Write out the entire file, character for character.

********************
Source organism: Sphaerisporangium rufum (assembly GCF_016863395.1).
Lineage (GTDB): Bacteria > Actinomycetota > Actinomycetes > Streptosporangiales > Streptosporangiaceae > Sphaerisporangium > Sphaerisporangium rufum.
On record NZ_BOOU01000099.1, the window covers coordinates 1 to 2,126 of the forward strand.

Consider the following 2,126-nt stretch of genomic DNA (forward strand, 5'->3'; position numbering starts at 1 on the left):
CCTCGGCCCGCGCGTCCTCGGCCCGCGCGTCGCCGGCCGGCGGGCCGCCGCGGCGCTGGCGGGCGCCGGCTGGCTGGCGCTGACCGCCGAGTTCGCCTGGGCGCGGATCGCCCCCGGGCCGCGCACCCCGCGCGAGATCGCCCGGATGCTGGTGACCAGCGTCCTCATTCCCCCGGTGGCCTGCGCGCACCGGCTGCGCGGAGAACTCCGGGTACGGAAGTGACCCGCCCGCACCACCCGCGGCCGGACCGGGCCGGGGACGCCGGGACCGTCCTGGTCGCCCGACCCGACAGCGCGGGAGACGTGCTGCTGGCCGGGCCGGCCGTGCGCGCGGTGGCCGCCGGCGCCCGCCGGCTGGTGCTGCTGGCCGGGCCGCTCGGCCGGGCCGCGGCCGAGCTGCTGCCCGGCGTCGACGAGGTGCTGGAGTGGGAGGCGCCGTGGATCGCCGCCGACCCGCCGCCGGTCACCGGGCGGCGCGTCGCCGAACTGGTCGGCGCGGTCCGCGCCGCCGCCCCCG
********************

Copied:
Source organism: Sphaerisporangium rufum (assembly GCF_016863395.1).
Lineage (GTDB): Bacteria > Actinomycetota > Actinomycetes > Streptosporangiales > Streptosporangiaceae > Sphaerisporangium > Sphaerisporangium rufum.
On record NZ_BOOU01000099.1, the window covers coordinates 1 to 2,126 of the forward strand.

Consider the following 2,126-nt stretch of genomic DNA (forward strand, 5'->3'; position numbering starts at 1 on the left):
CCTCGGCCCGCGCGTCCTCGGCCCGCGCGTCGCCGGCCGGCGGGCCGCCGCGGCGCTGGCGGGCGCCGGCTGGCTGGCGCTGACCGCCGAGTTCGCCTGGGCGCGGATCGCCCCCGGGCCGCGCACCCCGCGCGAGATCGCCCGGATGCTGGTGACCAGCGTCCTCATTCCCCCGGTGGCCTGCGCGCACCGGCTGCGCGGAGAACTCCGGGTACGGAAGTGACCCGCCCGCACCACCCGCGGCCGGACCGGGCCGGGGACGCCGGGACCGTCCTGGTCGCCCGACCCGACAGCGCGGGAGACGTGCTGCTGGCCGGGCCGGCCGTGCGCGCGGTGGCCGCCGGCGCCCGCCGGCTGGTGCTGCTGGCCGGGCCGCTCGGCCGGGCCGCGGCCGAGCTGCTGCCCGGCGTCGACGAGGTGCTGGAGTGGGAGGCGCCGTGGATCGCCGCCGACCCGCCGCCGGTCACCGGGCGGCGCGTCGCCGAACTGGTCGGCGCGGTCCGCGCCGCCGCCCCCG